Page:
Nevertheless, Pharisaic opposition to Jesus is a persistent theme in all four Gospels. This opposition has been explained differently by those who hold differing views on the nature and influence of the Pharisees. Those who see the Pharisees as a class of political leaders posit that Jesus came to be understood as a political liability or threat. Those who understand the Pharisees as a society of legal and religious experts suggest that Jesus became viewed as a dangerous rival, a false teacher with antinomian tendencies. To the extent that there were Pharisaic leaders and scribes, both these factors probably played a part. Yet other scholars point out that according to the Gospels the disputes between Jesus and the Pharisees centered primarily on the validity and application of purity, tithing, and sabbath laws (e.g., Matt. 12:2, 12-14; 15:1-12; Mark 2:16; Luke 11:39-42). In the light of this evidence it would seem that at least part of the Pharisaic opposition to Jesus was occasioned by the obvious disparity between Jesus' claims about himself and his disregard for observances regarded by the Pharisees as necessary marks of piety. In the end, the Pharisees could not reconcile Jesus, his actions and his claims, with their own understanding of piety and godliness.
(Elwell Evangelical Dictionary)
J. Bowker, Jesus and the Pharisees; E. Rivkin, "Defining the Pharisees; The Tannaitic Sources," HUCA 40-41:205-49, and A Hidden Revolution; L. Finkelstein, The Pharisees: The Sociological Background of Their Faith, 2 vols.; R. T. Herford, The Pharisees; E. Schurer, The History of the Jewish People in the Age of Jesus Christ; H. D. Mantel, "The Sadducees and the Pharisees," in The World History of the Jewish People, VIII; M. Avi-Yonah and Z. Baras, eds., Society and Religion in the Second Temple Period; J. Neusner, From Politics to Piety: The Emergence of Pharisaic Judaism.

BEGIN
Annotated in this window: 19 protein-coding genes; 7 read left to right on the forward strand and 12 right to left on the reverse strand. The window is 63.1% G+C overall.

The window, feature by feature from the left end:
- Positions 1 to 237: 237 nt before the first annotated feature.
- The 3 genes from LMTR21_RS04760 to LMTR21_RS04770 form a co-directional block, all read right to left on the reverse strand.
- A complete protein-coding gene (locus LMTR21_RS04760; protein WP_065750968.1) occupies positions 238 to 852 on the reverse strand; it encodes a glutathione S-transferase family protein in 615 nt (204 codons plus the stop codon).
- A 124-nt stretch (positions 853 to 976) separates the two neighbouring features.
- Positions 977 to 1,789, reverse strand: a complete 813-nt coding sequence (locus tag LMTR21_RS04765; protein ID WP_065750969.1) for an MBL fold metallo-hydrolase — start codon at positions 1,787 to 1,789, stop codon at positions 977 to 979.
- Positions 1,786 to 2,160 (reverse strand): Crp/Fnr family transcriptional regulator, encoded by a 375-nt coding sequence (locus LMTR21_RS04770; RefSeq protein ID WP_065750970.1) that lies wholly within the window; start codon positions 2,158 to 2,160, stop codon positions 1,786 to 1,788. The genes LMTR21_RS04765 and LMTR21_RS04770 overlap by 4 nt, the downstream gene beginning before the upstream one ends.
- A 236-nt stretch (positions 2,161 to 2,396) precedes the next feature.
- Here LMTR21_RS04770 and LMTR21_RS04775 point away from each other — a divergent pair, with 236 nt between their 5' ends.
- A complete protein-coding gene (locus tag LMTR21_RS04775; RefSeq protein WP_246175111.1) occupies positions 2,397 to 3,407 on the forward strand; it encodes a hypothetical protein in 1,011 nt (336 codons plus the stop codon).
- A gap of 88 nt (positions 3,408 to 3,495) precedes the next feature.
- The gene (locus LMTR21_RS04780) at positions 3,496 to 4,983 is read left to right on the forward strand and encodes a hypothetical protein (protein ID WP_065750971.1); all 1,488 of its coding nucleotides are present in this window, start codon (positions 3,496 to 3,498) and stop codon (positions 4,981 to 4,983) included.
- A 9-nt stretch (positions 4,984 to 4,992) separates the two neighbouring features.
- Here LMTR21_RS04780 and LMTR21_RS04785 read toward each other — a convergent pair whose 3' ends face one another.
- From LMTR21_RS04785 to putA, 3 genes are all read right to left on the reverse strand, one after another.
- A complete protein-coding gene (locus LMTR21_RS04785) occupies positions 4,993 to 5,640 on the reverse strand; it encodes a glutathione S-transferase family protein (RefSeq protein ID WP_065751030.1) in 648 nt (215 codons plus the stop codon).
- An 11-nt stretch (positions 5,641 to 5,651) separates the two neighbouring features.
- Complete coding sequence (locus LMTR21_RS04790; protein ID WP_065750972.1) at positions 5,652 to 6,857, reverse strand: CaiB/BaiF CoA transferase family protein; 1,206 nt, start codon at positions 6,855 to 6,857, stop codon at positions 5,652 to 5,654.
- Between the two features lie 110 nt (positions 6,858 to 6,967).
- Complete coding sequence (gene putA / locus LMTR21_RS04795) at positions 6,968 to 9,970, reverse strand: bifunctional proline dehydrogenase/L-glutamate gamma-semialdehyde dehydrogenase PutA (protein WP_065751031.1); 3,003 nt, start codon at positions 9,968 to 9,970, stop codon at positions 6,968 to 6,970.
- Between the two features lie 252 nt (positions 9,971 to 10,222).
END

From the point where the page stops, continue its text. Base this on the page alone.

The Pharisees were separatists (Heb. persahin, from parash, "to separate"). They were probably the successors of the Assideans (i.e., the "pious"), a party that originated in the time of Antiochus Epiphanes in revolt against his heathenizing policy. The first mention of them is in a description by Josephus of the three sects or schools into which the Jews were divided (B.C. 145). The other two sects were the Essenes and the Sadducees. In the time of our Lord they were the popular party (John 7:48). They were extremely accurate and minute in all matters appertaining to the law of Moses (Matt. 9:14; 23:15; Luke 11:39; 18:12). Paul, when brought before the council of Jerusalem, professed himself a Pharisee (Acts 23:6-8; 26:4, 5).
There was much that was sound in their creed, yet their system of religion was a form and nothing more. Theirs was a very lax morality (Matt. 5:20; 15:4, 8; 23:3, 14, 23, 25; John 8:7). On the first notice of them in the New Testament (Matt. 3:7), they are ranked by our Lord with the Sadducees as a "generation of vipers." They were noted for their self-righteousness and their pride (Matt. 9:11; Luke 7: 39; 18: 11, 12). They were frequently rebuked by our Lord (Matt. 12:39; 16:1-4). From the very beginning of his ministry the Pharisees showed themselves bitter and persistent enemies of our Lord. They could not bear his doctrines, and they sought by every means to destroy his influence among the people.
(Easton Illustrated Dictionary)